Monday, September 30, 2013

Living on the Hard Aint Easy

When I had left the fashion industry to pursue this lifestyle, I never thought I'd be trading the corporate ladder for a physical one.  We have been on the hard now for a almost a year and a half (how time flies!)  We had expected to have the boat back in the water by this time when we had first hauled out, but of course, nothing ever goes to schedule.  Procrastination, life, hot humid summer days, lack of motivation, opportunities to go to NY, work, feeling disheartened, life....these have kept us on the hard a little longer than we have wanted.  I can't tell you how much it sucks to live on, what I sometimes refer to as, a trailer on stilts.  Every day, we climb the ladder, up and down, up and down, up and down.  We have learned to balance our groceries in one hand while climbing the ladder with the other.  I can't tell you how many times Frank and I have precariously carried something heavy up this.  An air-conditioner, our new stove, our dehumidifier, our mini fridge, our boom, etc....all these times, we have had to think of creative ways to haul it onto the boat.   I have slipped on the ladder once the whole time we have been on the hard, but managed to catch myself mid fall. Though I was hanging upside down, holding on to the thing with one leg while hysterically laughing, it was still quite scary!  Frank has learned to climb it with no hands, but I'm too clumsy to attempt that.  When it's raining, it gets very slippery and I have to remind myself to hold on tight.  Our car is our garage, and we are constantly between Frank's workshop and our trunk in search of a tool that we can't find.  Our sink drains into a hose that leads to a 5-gallon home depot bucket, and our bathroom is up six steps, down a 12 ft ladder, and 100 yards away (or if it's late at night, just down the ladder in a dark corner, though we are not above using an empty bottle either...)  Our dorm room fridge can fit 4 bottles of water, a carton of eggs, maybe a vegetable or two, a package of meat, and some York peppermint patties.  I have to drive out everyday to get us something to cook for dinner.  When we get a new neighbor, I suspiciously eye their bottom paint, and secretively pray that that's not the job they are hauled out for, though it usually is.  Our decks are usually covered in red, blue, or black bottom paint powder, and everything takes on this odd metallic smell.  Sometimes we get a cool neighbor and sometimes we get a power boater.  Luck of the draw.  You would think that all of these things could put a fire under our asses, but set-backs (both major and minor) are extremely effective in sapping our motivation.  There are some days that the light at the end seems so close, I can almost feel the warmth of it and then there are others...

Sunday, September 22, 2013

Through with Thru-Hulls

I don't know if I've mentioned this before, but we have 21 Thru-hulls.  Yes, 21!!!  17 of which are below the waterline, including the shaft log and the rudder.  That is a lot of holes to keep track of. We created a nerdy diagram using our boat's layout and marked out where every single one of them is located with colored dots.  Frank decided to glass over the thru-hull for the old speed log since we went with a combination unit from Furuno that measures speed, depth, and temperature.  Though this was a straight-forward project, it was a bit more time consuming and itchy than we had thought it would be.  Frank had initially planned glassing over several of them, but after tackling this one, he has decided we should just replace the unused thru-hulls and cap them.  We ended up replacing 11 of them, mostly because the old ones did not have proper flanged bases.  They were just ball valves attached to a thru-hull.  If knocked hard enough, they could easily snap off without support at the base.  Some above-the- waterline ones were made of plastic and had severe UV damage to the point of crumbling upon removal, so these also were replaced with bronze.  Though these are expensive purchases, they rarely need replacing if properly installed and maintained, they are also good insurance that water will stay on the outside of the boat, where it belongs. Defender occasionally runs good sales, and we had bought all 11 during one of their big sale events.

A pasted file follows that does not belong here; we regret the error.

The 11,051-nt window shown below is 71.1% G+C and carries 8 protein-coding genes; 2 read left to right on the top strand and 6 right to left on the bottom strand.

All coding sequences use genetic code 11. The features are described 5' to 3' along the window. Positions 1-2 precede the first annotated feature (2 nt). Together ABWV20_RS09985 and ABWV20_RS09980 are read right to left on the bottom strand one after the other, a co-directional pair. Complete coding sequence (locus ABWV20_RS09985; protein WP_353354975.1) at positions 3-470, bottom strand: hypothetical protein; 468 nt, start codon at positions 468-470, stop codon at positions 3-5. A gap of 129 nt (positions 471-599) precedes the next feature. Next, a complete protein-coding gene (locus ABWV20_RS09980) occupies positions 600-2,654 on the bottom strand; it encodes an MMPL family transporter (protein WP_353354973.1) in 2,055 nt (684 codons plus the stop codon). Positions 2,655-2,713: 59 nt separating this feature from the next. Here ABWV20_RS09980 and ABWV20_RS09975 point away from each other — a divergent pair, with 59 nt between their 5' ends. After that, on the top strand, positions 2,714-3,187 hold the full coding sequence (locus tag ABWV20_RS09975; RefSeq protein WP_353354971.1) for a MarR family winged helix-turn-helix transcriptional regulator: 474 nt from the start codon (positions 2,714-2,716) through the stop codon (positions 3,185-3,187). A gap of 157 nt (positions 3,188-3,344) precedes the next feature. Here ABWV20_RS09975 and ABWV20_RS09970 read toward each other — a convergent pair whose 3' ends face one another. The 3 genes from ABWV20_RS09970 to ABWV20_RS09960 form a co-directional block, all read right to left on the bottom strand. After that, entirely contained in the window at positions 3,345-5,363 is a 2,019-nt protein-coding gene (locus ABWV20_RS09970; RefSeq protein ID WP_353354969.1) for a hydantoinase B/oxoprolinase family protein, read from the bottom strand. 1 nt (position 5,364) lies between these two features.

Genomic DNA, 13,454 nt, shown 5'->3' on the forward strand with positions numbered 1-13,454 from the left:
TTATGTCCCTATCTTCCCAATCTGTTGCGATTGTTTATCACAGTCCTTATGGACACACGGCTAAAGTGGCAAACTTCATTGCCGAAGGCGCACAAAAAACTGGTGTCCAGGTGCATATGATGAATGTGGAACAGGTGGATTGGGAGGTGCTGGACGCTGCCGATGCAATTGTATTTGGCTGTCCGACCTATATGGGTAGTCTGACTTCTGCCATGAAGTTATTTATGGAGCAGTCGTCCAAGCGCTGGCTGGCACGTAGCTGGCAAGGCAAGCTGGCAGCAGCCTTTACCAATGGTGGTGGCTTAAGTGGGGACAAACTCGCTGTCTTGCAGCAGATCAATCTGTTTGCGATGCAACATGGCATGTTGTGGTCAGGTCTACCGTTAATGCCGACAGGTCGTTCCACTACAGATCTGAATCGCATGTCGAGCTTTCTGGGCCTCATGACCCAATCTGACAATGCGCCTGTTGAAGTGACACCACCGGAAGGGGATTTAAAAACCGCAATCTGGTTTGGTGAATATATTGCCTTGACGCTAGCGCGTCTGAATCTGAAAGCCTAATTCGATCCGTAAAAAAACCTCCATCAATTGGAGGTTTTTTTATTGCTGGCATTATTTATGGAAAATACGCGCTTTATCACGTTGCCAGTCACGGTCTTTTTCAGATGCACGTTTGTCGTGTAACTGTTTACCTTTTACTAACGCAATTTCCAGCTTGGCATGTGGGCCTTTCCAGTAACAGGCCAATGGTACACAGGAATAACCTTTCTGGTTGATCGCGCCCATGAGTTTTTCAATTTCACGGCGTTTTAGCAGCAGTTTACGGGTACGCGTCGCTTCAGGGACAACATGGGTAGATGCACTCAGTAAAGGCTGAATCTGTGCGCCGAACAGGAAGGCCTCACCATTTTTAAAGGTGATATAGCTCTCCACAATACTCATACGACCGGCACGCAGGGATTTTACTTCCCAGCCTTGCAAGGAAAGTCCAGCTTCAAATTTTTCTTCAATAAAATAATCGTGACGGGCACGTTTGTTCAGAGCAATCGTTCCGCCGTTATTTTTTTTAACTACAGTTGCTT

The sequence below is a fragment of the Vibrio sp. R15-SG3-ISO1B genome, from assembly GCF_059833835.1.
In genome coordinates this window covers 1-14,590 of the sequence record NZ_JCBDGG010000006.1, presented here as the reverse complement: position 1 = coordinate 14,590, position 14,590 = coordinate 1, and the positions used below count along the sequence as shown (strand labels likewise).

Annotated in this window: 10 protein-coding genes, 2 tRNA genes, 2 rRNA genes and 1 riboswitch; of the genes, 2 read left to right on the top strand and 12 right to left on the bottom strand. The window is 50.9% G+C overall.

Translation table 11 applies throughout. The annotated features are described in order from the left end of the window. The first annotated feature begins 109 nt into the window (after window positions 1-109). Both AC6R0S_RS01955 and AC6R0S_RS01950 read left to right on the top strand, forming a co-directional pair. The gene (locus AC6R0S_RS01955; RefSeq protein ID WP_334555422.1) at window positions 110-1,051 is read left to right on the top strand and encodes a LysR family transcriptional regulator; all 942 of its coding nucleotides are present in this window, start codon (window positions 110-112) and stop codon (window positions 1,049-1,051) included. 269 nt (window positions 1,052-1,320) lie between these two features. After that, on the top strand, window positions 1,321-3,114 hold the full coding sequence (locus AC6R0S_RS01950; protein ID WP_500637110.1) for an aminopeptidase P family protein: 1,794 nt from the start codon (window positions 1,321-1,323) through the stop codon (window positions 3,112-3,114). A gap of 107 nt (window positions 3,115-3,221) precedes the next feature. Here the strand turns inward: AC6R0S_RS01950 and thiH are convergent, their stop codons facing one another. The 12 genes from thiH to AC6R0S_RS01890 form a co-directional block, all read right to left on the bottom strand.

Thru-Hull Diagram

We went with Groco thru-hulls as we've had bad experiences with the Apollo brand.  Several of the ones we've purchased in past would not open or close, even when brand new.  Even a West Marine representative had tried, in vain, to get them to work after refusing to believe us when we told him what was happening.  I secretly enjoyed watching his neck and forehead veins bulge when he attempted this,  and did all I could to not giggle and say "I told you so..."

Groco Thru-Hull
Installed for our new Furuno combination unit
Fairing block for unit sculpted with West Epoxy and high density filler
Look how thick our hull is!  

When we installed the thru-hulls, we followed this guy's method that we had found online, and replacing them proved to be a piece of cake with 2 people.  Hopefully they don't leak.  Frank tackled plugging up the single thru-hull by first tapering the hole at a 6 to 1 bevel.  He then put a singular layer of glass on the inside of the hull to help support the external lay-up.  From there, he cut concentric circles each approximately 3/4" bigger than the last of 5108 bi-axial fiberglass cloth to fill the void.  Then it was just a matter of rolling on the epoxy and using a laminate roller to squeeze out any air bubbles and excess resin in the lay-up.  Eventually this will be sanded over and painted when we do our barrier coat and bottom job.    

Start with smaller circles and work your way up...
Finished glassing over